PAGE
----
ip photo of cattle shitting in a sensitive watershed on the Black Hills National Forest. Note bug kill.
Grasses available in the Black Hills meadows still include some native species, but also include some “introduced” species like timothy grass, brome grass, and Kentucky blue grass, said Julie Wheeler, the zoned rangeland management specialist for the Northern Hills District of the Black Hills National Forest. Water is one critical factor in the usage of the Black Hills for grazing. Most of the watering holes in the western Black Hills have been created by small dams across streams. [SDGOP-owned Black Hills Pioneer]Antimicrobials in manure kill fungal communities necessary for healthy forests.
In 2014 there were eight grazing allotments on the Northern Hills district that could no longer support livestock.
The Government Accountability Office (GAO) reported the federal government spends at least $144 million annually managing private livestock grazing on federal public lands, but collects only $21 million in grazing fees—for a net loss of at least $123 million per year. It’s time to give ranchers a graceful way out. [WildEarth Guardians]Republican welfare ranchers are the real ecoterrorists who hate subsidies unless they benefit from them.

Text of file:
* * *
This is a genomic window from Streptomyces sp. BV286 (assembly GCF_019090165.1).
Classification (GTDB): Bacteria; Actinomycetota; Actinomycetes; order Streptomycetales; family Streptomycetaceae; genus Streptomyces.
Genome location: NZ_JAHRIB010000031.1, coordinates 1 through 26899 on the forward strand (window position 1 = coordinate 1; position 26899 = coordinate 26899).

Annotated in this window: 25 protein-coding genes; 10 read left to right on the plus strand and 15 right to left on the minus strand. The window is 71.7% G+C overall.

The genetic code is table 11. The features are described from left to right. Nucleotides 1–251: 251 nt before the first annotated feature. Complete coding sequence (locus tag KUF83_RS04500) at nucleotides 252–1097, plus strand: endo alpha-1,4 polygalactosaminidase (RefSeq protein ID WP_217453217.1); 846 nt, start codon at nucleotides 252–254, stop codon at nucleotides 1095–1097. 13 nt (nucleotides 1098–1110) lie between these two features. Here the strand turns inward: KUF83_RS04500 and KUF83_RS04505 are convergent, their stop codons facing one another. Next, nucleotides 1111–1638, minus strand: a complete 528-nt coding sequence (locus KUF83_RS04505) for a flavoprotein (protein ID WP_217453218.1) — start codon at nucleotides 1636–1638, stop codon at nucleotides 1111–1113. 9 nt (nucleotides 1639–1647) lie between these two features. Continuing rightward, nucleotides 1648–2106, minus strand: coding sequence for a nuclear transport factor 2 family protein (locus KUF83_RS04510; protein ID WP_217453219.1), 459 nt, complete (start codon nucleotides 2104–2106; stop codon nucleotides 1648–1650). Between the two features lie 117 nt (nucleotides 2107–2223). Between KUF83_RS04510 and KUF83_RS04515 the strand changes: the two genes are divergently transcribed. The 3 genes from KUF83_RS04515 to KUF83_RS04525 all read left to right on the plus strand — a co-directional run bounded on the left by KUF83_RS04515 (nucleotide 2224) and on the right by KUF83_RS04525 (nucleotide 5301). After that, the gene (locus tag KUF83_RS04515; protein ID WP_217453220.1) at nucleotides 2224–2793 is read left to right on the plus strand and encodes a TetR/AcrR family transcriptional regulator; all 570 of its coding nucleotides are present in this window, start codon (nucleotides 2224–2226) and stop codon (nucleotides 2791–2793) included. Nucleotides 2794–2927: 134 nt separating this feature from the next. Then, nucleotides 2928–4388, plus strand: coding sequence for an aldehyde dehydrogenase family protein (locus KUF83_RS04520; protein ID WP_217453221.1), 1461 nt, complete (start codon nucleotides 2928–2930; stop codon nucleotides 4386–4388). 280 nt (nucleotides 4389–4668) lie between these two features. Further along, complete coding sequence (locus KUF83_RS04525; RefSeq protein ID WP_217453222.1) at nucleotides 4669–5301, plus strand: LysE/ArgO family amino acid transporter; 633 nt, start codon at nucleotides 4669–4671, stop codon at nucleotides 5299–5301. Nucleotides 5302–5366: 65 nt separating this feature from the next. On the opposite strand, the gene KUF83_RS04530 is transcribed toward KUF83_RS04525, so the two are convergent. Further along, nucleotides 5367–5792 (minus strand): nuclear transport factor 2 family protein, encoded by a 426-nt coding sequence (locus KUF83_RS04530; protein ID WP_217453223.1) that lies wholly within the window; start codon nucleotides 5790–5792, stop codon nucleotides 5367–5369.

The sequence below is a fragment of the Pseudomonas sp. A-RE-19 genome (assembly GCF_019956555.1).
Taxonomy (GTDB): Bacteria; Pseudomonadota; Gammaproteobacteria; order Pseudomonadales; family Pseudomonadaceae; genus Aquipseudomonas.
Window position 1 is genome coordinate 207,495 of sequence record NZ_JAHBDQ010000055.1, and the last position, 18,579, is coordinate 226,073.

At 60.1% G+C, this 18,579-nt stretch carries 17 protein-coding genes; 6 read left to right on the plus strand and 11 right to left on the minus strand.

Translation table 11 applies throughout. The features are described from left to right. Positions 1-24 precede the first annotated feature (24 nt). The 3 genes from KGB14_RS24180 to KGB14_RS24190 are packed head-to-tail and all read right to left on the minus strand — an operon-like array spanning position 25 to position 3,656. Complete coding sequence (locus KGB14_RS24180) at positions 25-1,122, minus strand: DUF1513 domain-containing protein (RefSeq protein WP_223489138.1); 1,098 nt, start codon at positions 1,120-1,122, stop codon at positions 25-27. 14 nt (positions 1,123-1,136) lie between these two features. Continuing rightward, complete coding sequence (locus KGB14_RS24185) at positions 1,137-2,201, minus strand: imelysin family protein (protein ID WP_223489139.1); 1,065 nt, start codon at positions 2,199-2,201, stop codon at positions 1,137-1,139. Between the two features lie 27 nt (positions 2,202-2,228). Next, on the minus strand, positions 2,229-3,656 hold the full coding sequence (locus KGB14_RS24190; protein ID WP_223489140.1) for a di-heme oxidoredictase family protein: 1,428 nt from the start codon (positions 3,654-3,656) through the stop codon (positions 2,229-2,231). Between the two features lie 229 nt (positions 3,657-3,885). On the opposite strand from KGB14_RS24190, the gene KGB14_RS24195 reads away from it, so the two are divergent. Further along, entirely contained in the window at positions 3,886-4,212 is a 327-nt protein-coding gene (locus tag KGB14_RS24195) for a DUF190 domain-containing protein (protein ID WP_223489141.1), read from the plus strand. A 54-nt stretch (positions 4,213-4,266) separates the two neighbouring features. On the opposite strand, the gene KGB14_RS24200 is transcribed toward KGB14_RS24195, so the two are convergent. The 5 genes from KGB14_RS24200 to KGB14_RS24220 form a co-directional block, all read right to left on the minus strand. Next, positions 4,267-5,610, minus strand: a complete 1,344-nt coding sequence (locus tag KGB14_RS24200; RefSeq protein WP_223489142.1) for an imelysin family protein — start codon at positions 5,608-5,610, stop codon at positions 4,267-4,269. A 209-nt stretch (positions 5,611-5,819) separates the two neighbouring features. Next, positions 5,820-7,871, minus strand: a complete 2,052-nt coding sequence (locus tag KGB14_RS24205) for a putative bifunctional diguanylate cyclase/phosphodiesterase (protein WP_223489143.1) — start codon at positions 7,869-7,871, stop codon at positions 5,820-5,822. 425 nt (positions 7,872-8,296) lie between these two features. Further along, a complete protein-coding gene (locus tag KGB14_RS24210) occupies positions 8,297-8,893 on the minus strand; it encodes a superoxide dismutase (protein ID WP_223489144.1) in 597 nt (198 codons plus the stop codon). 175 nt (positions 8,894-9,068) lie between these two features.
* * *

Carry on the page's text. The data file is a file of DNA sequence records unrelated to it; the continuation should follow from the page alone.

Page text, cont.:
There are four federal land management groups that allow grazing: the National Forest Service, the Bureau of Land Management, the Bureau of Indian Affairs, and the National Park Service. Tom Smith, range staff officer for the Northern Hills Ranger District of the Black Hills National Forest said there are 36 allotments in his district, eight of which are vacant. The allotments add up to 304,387 total acres and each allotment ranges from 1,223-20,479 acres in size. The Bureau of Land Management (BLM) has 504 grazing allotments in Western South Dakota said Carmen Drieling, the group’s rangeland management specialist. “It’s a rate based on a formula that we have nothing to do with,” Smith said. “Congress set up the formula during the Regan [sic] administration and has done nothing to change it.” Currently that rate is $1.35 per grazing pair, per month. “It’s ridiculously cheap,” he said. “If you were to lease private land to do the same thing, you’re looking at $30. $20 would be cheap.” [Mark Watson, Black Hills Pioneer]Betty Olson is an earth hater state former legislator who defended the Bundyists in Nevada. Writing in the Black Hills Pioneer she said:
The federal government shouldn’t be allowed to own any land within a state’s boundaries unless it is granted permission by the legislature of that state, and so far, no state has given that permission to the federal government.Betty has apparently forgotten that the ground she lives on was seized from aboriginal cultures by President Thomas Jefferson through an executive order that even he believed was unconstitutional. She and other GOP ranchers take subsidies just to survive.